Urges Senate to Vote “No” on Proposed Constitutional Amendment that Restricts Municipalities’ Ability to Challenge Tax Exemptions

Today, County Controller Chelsa Wagner, a former State Representative, voiced her opposition to Senate Bill 4 and she urged the Legislature to allow decisions on property tax exemptions to be made by local governments.  Tomorrow at 10:00am, the Senate Committee on Finance will hold its first vote on Senate Bill 4.

Under the Pennsylvania Constitution, “purely public charities” are exempt from the payment of property taxes to local municipalities.  Recently, an April 2012 decision of the Pennsylvania Supreme Court enabled local taxing entities to more aggressively challenge tax exempt status.  Senate Bill 4 seeks to reverse the decision of the Supreme Court, removing power from local governments to set their own tax rolls at the very time that many cash-strapped municipalities are facing diminished support from state government.
“Harrisburg has a mountain of reforms that it should tackle.  Property taxes foremost among them.  Senate Bill 4 should not even be on the radar,” said Controller Wagner.  “This obscure bill tramples the autonomy of local governments.  This would be the farthest reaching constitutional amendment in my lifetime with a negative impact on every taxpayer and local government in the Commonwealth.”

Controller Wagner has been a leading advocate for greater transparency and scrutiny of tax exemptions in Allegheny County.  Wagner has consistently cited the spiraling number of properties coming off the tax rolls, especially in struggling urban municipalities.  When these properties leave the tax rolls, Wagner has said, it erodes the tax base and shifts a greater burden of local services to tax-paying property owners.  Nearly 25% of all property in both Pittsburgh and Philadelphia is now off the tax rolls.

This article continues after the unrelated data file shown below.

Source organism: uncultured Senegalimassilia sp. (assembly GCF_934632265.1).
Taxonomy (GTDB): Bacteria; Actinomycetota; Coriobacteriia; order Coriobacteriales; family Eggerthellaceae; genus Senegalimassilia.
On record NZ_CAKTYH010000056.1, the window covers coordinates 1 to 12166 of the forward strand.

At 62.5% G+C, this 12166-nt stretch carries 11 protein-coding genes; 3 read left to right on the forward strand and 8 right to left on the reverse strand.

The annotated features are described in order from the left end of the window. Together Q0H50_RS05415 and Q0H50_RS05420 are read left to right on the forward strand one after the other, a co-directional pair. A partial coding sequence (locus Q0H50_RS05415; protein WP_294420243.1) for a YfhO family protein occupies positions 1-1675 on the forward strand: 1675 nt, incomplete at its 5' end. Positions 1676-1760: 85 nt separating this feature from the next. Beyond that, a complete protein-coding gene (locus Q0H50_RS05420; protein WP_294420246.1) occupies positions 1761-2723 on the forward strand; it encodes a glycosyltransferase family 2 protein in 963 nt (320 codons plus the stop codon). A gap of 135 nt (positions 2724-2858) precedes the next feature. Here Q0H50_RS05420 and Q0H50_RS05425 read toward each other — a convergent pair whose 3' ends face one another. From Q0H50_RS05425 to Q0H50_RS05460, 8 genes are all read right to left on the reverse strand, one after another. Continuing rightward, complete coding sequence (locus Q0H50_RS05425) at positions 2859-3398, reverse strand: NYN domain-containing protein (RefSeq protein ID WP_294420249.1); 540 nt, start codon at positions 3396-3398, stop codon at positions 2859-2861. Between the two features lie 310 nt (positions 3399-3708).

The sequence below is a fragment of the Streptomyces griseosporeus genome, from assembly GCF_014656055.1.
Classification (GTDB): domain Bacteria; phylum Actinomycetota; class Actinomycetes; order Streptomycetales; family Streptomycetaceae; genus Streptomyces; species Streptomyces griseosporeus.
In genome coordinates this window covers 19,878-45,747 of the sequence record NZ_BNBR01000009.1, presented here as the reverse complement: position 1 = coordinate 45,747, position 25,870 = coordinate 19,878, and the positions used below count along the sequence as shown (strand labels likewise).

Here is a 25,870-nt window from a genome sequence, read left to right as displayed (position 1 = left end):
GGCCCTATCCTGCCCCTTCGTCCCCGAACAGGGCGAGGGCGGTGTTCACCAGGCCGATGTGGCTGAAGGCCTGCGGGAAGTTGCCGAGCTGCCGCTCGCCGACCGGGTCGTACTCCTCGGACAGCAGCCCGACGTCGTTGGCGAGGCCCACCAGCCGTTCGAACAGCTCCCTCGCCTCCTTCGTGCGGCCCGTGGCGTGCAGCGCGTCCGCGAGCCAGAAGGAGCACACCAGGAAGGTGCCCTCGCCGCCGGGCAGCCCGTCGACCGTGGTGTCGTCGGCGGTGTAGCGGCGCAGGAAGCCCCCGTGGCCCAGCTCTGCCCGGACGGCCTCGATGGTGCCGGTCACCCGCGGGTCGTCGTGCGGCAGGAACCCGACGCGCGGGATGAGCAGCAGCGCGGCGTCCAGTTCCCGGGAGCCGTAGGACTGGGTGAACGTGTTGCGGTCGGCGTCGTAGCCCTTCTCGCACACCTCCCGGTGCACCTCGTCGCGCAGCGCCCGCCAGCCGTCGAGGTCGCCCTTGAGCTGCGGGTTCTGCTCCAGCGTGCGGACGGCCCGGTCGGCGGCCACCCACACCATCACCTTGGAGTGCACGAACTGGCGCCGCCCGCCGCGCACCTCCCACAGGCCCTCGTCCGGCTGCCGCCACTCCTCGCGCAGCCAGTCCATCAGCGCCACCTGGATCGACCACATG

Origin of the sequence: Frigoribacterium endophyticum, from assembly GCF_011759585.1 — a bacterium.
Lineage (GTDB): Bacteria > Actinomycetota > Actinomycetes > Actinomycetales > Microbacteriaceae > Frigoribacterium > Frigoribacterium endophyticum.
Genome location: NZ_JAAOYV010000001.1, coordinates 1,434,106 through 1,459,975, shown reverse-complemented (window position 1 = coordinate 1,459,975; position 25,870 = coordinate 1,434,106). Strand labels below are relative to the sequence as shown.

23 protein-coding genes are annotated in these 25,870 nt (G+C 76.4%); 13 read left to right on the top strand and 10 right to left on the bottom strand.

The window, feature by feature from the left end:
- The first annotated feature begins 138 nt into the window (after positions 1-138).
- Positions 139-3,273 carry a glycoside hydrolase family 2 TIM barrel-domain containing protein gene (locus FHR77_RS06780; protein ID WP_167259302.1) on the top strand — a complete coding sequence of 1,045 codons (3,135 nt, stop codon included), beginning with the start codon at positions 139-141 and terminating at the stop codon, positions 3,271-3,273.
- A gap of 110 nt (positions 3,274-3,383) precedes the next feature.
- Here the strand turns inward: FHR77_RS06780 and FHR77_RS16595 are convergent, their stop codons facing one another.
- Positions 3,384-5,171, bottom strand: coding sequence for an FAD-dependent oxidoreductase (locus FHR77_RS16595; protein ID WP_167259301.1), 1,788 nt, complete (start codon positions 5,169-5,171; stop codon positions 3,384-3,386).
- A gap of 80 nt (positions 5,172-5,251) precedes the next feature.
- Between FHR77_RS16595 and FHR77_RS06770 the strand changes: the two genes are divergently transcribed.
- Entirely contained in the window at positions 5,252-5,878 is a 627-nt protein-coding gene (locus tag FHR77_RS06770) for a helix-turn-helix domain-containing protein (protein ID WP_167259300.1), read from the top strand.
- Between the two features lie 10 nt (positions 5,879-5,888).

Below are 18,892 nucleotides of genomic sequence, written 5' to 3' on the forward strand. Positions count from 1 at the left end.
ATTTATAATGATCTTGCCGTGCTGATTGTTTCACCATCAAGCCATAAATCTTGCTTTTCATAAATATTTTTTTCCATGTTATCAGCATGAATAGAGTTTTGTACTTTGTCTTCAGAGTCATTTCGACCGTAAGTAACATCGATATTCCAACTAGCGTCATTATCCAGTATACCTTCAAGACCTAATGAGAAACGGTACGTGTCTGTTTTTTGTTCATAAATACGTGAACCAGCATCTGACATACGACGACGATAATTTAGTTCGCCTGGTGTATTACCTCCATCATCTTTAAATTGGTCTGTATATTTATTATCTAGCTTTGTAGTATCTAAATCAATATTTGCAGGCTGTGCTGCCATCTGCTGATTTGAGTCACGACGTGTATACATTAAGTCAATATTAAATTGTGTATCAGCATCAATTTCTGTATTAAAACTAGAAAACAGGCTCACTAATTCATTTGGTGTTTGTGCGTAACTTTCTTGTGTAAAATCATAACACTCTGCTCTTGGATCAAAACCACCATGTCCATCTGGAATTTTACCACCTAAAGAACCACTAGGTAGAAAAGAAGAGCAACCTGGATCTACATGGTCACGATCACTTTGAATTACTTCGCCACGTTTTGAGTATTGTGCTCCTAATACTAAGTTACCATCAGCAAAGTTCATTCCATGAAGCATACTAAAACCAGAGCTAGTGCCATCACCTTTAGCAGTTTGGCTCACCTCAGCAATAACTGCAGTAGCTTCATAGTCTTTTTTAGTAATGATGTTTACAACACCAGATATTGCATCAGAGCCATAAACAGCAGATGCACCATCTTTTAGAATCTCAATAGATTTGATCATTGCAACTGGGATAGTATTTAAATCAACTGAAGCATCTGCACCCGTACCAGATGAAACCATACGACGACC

“Property tax exemptions are a privilege and not a right.  These exemptions are determined by local governments, and given to organizations that provide services to their communities,” Controller Wagner said.  “There is no reason for Harrisburg politicians to meddle with local control of exemptions.  Since local governments are responsible for collecting property taxes, they must have the discretion to grant, deny, and challenge exemptions.”
In the previous sessions, a variety of local officials and organizations (including the Pennsylvania League of Cities and Municipalities and the Pennsylvania State Associate of Township Commissioners) opposed a previous efforts to pass a constitutional amendment (then Senate Bill 161).  Wagner said that it is “incredibly concerning” that an amendment was being “fast tracked” in Harrisburg with little input of the public or local governments, and in absence of any actual evidence that a change to the Constitution of this Commonwealth is needed.
“With important issues like transportation, education, jobs, and the state budget on their agenda, the State Legislature has a lot of important work to do in the next few weeks and months. This unnecessary constitutional amendment should not be a priority.” Wagner said, “Oversight of tax exemptions is best left to those granting them.”
Controller Wagner issued a report in June 2012 detailing the impact of tax exemptions in Allegheny County and the changes in the legal environment that allow for local taxing bodies to have greater controller over tax exemptions. Chelsa Wagner represented the 22nd State Legislative District from 2006 until 2012, when she was sworn-in as Allegheny County Controller.